Runtimes and AWS SDKs: Node.js and Python 3

Runtimes and AWS SDKs
Name Description Version information

Node.js (with npm)

Node.js is a JavaScript runtime that's designed to make it easier to apply asynchronous programming techniques. For more information, see the documentation on the official Node.js site.

npm is a package manager that provides access to an online registry of JavaScript modules. For more information, see the documentation on the official npm site.

  • Node.js: node --version

  • npm: npm --version

SDK for JavaScript in Node.js

This software development kit (SDK) helps simplify coding by providing JavaScript objects for AWS services including Amazon S3, Amazon EC2, DynamoDB, and Amazon SWF. For more information, see the AWS SDK for JavaScript Developer Guide.

npm -g ls --depth 0 2>/dev/null | grep aws-sdk

Python

Both Python 3 and Python 2 are both ready to use in the shell environment. Python 3 is now considered the default version of the programming language (support for Python 2 ended in January 2020). For more information, see the documentation on the official Python site.

Also, pre-installed is pip, the package installer for Python. You can use this command line program to install Python packages from the online indexes such as the Python Package Index. For more information, see the documentation provided by the Python Packaging Authority.

  • Python 2: python --version

  • Python 3: python3 --version

  • pip: pip3 --version

SDK for Python (Boto3)

Boto is the software development kit (SDK) that Python developers use to create, configure, and manage AWS services, such as EC2 and S3. The SDK provides an easy-to-use, object-oriented API, as well as low-level access to AWS services.

For more information, see the Boto3 documentation.

pip3 list | grep boto3

Development tools and shell utilities

Development tools and shell utilities
Name Description Version information

CodeCommit utility for Git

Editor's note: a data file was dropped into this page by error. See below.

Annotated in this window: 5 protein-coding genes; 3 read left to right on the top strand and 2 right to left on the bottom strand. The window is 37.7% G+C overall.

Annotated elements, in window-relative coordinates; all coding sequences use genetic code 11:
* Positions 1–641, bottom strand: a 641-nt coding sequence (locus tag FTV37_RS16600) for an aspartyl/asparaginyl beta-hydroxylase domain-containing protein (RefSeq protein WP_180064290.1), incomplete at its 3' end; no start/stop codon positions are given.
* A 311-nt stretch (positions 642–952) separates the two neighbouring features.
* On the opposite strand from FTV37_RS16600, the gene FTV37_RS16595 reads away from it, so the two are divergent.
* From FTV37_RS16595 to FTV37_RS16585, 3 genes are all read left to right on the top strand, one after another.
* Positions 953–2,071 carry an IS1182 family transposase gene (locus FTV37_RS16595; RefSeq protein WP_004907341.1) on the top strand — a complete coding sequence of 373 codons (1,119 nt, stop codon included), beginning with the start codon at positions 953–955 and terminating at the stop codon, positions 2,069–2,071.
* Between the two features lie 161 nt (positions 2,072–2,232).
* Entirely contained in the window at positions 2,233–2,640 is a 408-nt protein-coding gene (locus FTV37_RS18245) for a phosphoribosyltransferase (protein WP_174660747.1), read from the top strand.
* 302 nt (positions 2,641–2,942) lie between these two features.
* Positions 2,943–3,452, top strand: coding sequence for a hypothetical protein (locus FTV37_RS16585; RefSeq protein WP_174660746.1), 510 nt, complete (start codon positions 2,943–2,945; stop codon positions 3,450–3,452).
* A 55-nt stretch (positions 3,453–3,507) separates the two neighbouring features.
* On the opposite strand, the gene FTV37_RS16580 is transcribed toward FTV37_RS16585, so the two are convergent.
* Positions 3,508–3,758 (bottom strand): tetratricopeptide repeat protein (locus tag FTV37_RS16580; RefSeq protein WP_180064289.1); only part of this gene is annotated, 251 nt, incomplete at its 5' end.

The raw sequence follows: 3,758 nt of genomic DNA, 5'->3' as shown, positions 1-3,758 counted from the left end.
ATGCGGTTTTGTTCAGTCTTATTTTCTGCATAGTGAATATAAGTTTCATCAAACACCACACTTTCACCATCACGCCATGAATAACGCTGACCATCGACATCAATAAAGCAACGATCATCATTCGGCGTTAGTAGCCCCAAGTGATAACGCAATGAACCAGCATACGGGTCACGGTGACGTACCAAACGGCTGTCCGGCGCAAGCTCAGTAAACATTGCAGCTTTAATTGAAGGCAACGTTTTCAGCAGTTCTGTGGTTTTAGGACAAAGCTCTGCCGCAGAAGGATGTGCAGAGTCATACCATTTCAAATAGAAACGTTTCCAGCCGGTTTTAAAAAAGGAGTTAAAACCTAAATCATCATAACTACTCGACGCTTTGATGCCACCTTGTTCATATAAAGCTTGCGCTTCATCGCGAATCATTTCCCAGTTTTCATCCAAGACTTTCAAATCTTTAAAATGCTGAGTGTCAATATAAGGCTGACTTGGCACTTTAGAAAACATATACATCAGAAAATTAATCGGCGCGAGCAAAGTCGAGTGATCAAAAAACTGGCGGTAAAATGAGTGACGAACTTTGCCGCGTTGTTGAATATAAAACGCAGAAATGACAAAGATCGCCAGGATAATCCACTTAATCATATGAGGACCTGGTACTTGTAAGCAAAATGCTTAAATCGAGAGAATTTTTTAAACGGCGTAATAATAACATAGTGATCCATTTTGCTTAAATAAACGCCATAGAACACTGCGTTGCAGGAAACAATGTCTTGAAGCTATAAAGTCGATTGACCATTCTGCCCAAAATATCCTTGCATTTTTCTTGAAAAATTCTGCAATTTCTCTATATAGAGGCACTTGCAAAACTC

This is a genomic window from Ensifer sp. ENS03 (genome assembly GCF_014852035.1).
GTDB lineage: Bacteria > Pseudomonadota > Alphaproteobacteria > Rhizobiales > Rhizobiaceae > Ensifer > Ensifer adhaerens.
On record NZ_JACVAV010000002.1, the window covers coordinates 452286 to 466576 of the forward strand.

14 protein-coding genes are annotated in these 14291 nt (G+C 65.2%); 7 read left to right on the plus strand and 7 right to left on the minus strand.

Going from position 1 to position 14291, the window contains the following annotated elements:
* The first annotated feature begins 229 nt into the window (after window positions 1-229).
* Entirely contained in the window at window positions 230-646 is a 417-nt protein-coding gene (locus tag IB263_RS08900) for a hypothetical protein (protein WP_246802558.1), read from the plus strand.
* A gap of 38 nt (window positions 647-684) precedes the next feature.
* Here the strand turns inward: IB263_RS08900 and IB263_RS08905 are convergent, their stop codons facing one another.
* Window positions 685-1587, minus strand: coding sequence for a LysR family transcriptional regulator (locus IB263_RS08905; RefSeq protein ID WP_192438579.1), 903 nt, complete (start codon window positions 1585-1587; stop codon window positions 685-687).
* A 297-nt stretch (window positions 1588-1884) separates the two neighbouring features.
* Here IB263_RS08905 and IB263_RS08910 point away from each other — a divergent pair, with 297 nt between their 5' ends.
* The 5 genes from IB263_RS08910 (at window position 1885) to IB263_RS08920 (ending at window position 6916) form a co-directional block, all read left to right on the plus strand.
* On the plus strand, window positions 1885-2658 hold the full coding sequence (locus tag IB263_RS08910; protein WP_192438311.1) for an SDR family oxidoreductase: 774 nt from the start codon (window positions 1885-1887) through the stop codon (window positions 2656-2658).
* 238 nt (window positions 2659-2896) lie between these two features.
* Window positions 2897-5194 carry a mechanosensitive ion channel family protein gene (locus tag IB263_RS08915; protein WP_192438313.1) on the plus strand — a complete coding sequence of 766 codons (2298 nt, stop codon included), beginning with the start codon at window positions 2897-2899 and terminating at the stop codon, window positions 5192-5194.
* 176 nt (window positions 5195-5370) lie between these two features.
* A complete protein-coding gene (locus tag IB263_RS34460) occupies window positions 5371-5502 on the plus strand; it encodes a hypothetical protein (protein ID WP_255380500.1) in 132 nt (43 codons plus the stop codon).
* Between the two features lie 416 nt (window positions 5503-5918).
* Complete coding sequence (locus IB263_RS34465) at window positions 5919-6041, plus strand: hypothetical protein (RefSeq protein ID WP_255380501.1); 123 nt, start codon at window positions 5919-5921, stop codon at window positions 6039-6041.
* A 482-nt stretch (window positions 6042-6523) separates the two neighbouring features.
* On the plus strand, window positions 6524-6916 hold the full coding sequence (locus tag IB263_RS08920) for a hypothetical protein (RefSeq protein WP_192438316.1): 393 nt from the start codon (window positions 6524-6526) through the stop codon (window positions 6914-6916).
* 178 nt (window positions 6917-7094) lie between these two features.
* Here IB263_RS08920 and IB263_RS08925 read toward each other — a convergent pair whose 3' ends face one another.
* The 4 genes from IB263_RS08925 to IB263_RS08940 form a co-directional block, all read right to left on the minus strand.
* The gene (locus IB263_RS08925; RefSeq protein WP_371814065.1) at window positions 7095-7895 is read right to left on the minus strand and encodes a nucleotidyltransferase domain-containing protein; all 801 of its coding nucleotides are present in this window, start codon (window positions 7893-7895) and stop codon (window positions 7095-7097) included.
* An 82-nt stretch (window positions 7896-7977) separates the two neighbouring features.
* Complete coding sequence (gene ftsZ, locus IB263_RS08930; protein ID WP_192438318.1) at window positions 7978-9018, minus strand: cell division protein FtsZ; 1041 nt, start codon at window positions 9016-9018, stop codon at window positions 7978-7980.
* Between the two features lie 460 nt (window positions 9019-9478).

git-remote-codecommit is a utility that provides a simple method for pushing and pulling code from CodeCommit repositories by extending Git. It's the recommended method for supporting connections that are made with federated access, identity providers, and temporary credentials.

For more information, see Setup steps for HTTPS connections to AWS CodeCommit with git-remote-codecommit in the AWS CodeCommit User Guide.

pip3 list | grep git-remote-codecommit

Git

Git is a distributed version control system that supports modern software development practices through branch workflows and content staging. For more information, see the documentation page on Git's official site.

git --version

iputils

The iputils package contains utilities for Linux networking. For more information about the utilities provided, see the iputils repository on GitHub.

Examples for an iputils tool: arping -V

jq The jq utility parses JSON-formatted data to produce output that's modified by command line filters. For more information, see the jq manual hosted on GitHub.

jq --version

make

The make utility uses makefiles to automate sets of tasks and organize code compilation. For more information, see the GNU Make documentation.

make --version

man

The man command provides manual pages for command line utilities and tools. For example, man ls returns the manual page for the ls command that lists the contents of directories. For more information, see the Wikipedia entry on man page.

man --version

procps

procps is a system administration utility that you can use to monitor and halt currently running processes. For more information, see the README file that lists programs that can be run with procps.